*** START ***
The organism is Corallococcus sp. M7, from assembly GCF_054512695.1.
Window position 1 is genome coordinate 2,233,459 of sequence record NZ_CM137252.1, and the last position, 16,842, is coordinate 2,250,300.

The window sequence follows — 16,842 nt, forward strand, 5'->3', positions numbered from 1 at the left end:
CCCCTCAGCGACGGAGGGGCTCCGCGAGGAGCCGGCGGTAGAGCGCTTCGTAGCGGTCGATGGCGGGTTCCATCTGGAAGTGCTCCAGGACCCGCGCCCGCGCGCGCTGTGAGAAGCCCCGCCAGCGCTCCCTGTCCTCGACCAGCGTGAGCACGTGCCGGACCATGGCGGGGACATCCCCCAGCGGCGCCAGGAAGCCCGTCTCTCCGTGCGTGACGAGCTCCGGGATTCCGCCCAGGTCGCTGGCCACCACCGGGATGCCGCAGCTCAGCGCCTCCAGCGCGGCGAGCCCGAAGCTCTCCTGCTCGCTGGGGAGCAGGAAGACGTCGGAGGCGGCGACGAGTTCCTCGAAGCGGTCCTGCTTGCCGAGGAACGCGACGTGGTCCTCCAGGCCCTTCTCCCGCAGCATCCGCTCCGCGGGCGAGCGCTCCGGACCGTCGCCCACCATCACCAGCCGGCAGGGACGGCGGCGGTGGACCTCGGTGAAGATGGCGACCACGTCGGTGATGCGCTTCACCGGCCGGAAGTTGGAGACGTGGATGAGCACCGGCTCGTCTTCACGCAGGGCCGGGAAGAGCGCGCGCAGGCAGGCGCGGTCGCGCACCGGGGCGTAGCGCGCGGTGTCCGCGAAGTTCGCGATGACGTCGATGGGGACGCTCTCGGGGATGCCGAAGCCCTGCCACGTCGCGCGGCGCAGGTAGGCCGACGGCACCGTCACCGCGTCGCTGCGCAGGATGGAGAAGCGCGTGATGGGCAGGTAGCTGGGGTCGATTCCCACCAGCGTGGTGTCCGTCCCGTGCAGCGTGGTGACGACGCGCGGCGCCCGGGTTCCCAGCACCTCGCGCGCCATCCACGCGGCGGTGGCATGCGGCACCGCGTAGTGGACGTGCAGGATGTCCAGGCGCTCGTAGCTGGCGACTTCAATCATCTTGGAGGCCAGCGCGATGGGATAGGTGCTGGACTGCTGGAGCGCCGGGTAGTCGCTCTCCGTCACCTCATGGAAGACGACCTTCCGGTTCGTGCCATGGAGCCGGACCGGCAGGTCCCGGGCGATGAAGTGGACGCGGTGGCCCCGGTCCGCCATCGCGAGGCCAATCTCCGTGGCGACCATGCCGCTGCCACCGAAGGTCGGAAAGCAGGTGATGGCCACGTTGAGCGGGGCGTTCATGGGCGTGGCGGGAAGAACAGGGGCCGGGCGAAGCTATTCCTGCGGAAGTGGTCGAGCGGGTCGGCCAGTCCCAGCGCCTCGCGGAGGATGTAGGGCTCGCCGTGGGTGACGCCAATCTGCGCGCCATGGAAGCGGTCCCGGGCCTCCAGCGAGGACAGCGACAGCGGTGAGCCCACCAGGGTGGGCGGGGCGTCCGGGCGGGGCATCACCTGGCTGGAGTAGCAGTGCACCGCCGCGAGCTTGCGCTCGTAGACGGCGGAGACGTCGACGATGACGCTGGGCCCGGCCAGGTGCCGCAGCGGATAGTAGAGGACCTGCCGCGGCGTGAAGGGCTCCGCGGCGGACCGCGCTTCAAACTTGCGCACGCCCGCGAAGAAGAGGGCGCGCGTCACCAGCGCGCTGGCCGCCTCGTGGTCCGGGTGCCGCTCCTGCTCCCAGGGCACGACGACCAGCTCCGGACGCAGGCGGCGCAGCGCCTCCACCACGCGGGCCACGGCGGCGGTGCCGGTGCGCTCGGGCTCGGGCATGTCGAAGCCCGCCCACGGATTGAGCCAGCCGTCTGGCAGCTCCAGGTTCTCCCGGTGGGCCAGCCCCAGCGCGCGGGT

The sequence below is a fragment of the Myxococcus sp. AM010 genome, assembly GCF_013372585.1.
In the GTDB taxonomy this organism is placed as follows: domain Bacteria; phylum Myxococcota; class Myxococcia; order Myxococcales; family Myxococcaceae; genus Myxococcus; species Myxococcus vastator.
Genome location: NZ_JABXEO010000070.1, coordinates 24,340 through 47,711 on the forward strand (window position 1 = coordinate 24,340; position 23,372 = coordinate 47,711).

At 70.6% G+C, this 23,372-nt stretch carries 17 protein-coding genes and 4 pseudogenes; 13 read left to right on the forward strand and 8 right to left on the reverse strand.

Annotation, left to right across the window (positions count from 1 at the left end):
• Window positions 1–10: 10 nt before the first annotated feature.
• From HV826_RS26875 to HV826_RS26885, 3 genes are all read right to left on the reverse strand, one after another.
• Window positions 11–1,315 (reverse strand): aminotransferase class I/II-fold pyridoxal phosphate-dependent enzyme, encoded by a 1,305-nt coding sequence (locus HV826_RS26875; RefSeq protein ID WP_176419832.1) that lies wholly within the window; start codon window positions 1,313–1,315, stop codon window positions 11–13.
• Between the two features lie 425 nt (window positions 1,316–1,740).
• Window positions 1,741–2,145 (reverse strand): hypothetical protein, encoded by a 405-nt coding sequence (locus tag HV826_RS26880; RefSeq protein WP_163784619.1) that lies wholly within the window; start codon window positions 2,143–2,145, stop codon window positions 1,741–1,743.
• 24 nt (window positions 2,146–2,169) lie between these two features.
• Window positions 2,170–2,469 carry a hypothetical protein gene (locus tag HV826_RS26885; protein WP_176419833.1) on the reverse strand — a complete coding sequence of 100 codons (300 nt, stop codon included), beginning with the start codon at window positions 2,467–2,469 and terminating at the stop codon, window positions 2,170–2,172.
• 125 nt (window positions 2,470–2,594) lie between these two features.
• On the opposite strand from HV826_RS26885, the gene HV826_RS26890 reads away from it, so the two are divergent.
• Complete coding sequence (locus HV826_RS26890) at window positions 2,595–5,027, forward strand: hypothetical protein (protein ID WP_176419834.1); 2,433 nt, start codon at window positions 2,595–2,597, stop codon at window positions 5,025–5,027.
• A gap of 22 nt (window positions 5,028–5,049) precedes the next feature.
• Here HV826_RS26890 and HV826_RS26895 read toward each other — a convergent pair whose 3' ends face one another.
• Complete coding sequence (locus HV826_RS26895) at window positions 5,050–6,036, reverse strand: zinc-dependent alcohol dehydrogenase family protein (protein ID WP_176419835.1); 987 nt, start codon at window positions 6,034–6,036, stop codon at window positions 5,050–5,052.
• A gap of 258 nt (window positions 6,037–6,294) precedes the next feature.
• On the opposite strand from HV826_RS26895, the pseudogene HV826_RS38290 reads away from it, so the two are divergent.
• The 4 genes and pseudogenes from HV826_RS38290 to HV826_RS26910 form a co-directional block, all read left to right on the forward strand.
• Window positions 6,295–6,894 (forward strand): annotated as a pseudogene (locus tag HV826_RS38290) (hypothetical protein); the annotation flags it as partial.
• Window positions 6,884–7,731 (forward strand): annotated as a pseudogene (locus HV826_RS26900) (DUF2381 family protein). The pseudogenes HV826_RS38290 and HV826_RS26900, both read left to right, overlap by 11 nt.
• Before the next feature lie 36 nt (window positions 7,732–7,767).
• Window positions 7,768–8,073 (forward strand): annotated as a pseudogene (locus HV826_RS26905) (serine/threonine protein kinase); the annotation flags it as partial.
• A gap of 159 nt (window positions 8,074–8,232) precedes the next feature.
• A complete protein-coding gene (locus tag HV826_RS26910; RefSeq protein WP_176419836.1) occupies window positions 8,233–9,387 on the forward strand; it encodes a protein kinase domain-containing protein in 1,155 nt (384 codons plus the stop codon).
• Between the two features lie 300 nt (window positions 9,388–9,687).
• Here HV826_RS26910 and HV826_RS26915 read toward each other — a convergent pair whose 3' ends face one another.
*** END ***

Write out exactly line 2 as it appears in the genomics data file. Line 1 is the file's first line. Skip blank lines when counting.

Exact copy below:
Window position 1 is genome coordinate 2,233,459 of sequence record NZ_CM137252.1, and the last position, 16,842, is coordinate 2,250,300.